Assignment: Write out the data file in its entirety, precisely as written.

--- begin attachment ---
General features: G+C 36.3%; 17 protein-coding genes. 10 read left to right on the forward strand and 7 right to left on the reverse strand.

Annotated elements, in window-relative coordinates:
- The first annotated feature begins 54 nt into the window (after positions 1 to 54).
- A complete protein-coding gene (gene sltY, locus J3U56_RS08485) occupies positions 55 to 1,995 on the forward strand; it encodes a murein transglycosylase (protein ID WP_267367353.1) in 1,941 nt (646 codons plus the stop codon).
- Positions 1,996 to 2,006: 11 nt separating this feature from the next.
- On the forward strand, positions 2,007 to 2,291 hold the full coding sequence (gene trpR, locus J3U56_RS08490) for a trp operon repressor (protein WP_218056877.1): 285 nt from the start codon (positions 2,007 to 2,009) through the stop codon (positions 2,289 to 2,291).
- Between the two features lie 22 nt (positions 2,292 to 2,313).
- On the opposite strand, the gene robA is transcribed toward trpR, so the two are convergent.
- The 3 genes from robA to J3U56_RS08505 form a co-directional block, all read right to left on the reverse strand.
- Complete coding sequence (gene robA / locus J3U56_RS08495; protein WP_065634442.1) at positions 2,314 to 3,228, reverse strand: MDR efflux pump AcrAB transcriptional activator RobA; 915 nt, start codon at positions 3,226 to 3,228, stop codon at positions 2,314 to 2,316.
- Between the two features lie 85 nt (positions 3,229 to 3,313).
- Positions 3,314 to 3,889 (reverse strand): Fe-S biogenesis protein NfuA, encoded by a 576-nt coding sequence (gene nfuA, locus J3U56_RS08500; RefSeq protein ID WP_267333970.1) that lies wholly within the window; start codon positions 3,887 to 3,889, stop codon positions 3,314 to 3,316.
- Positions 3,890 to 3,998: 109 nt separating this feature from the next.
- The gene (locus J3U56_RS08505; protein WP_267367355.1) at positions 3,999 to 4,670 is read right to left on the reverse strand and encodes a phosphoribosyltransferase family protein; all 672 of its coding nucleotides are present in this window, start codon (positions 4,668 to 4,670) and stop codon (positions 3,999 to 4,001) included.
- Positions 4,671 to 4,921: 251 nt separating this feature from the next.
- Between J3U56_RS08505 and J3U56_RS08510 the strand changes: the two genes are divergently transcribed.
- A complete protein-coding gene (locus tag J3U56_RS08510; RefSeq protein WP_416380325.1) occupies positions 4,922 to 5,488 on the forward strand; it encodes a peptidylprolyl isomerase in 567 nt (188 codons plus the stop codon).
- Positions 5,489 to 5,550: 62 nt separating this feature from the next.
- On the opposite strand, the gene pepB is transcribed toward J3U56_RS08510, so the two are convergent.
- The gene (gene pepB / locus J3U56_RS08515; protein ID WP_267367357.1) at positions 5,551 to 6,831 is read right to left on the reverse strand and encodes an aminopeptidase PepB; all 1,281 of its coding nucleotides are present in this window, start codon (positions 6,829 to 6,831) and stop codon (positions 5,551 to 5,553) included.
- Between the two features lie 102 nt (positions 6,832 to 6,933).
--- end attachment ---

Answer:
General features: G+C 36.3%; 17 protein-coding genes. 10 read left to right on the forward strand and 7 right to left on the reverse strand.

Annotated elements, in window-relative coordinates:
- The first annotated feature begins 54 nt into the window (after positions 1 to 54).
- A complete protein-coding gene (gene sltY, locus J3U56_RS08485) occupies positions 55 to 1,995 on the forward strand; it encodes a murein transglycosylase (protein ID WP_267367353.1) in 1,941 nt (646 codons plus the stop codon).
- Positions 1,996 to 2,006: 11 nt separating this feature from the next.
- On the forward strand, positions 2,007 to 2,291 hold the full coding sequence (gene trpR, locus J3U56_RS08490) for a trp operon repressor (protein WP_218056877.1): 285 nt from the start codon (positions 2,007 to 2,009) through the stop codon (positions 2,289 to 2,291).
- Between the two features lie 22 nt (positions 2,292 to 2,313).
- On the opposite strand, the gene robA is transcribed toward trpR, so the two are convergent.
- The 3 genes from robA to J3U56_RS08505 form a co-directional block, all read right to left on the reverse strand.
- Complete coding sequence (gene robA / locus J3U56_RS08495; protein WP_065634442.1) at positions 2,314 to 3,228, reverse strand: MDR efflux pump AcrAB transcriptional activator RobA; 915 nt, start codon at positions 3,226 to 3,228, stop codon at positions 2,314 to 2,316.
- Between the two features lie 85 nt (positions 3,229 to 3,313).
- Positions 3,314 to 3,889 (reverse strand): Fe-S biogenesis protein NfuA, encoded by a 576-nt coding sequence (gene nfuA, locus J3U56_RS08500; RefSeq protein ID WP_267333970.1) that lies wholly within the window; start codon positions 3,887 to 3,889, stop codon positions 3,314 to 3,316.
- Positions 3,890 to 3,998: 109 nt separating this feature from the next.
- The gene (locus J3U56_RS08505; protein WP_267367355.1) at positions 3,999 to 4,670 is read right to left on the reverse strand and encodes a phosphoribosyltransferase family protein; all 672 of its coding nucleotides are present in this window, start codon (positions 4,668 to 4,670) and stop codon (positions 3,999 to 4,001) included.
- Positions 4,671 to 4,921: 251 nt separating this feature from the next.
- Between J3U56_RS08505 and J3U56_RS08510 the strand changes: the two genes are divergently transcribed.
- A complete protein-coding gene (locus tag J3U56_RS08510; RefSeq protein WP_416380325.1) occupies positions 4,922 to 5,488 on the forward strand; it encodes a peptidylprolyl isomerase in 567 nt (188 codons plus the stop codon).
- Positions 5,489 to 5,550: 62 nt separating this feature from the next.
- On the opposite strand, the gene pepB is transcribed toward J3U56_RS08510, so the two are convergent.
- The gene (gene pepB / locus J3U56_RS08515; protein ID WP_267367357.1) at positions 5,551 to 6,831 is read right to left on the reverse strand and encodes an aminopeptidase PepB; all 1,281 of its coding nucleotides are present in this window, start codon (positions 6,829 to 6,831) and stop codon (positions 5,551 to 5,553) included.
- Between the two features lie 102 nt (positions 6,832 to 6,933).